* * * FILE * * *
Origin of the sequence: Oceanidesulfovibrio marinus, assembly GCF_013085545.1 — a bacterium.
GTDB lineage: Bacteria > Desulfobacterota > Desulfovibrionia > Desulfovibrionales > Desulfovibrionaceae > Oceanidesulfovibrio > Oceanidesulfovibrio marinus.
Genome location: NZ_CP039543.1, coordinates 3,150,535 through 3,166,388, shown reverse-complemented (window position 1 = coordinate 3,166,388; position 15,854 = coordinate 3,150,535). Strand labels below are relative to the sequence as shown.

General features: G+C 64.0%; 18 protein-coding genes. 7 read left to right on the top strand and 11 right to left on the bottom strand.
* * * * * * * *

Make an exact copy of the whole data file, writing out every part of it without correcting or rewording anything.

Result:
Origin of the sequence: Oceanidesulfovibrio marinus, assembly GCF_013085545.1 — a bacterium.
GTDB lineage: Bacteria > Desulfobacterota > Desulfovibrionia > Desulfovibrionales > Desulfovibrionaceae > Oceanidesulfovibrio > Oceanidesulfovibrio marinus.
Genome location: NZ_CP039543.1, coordinates 3,150,535 through 3,166,388, shown reverse-complemented (window position 1 = coordinate 3,166,388; position 15,854 = coordinate 3,150,535). Strand labels below are relative to the sequence as shown.

General features: G+C 64.0%; 18 protein-coding genes. 7 read left to right on the top strand and 11 right to left on the bottom strand.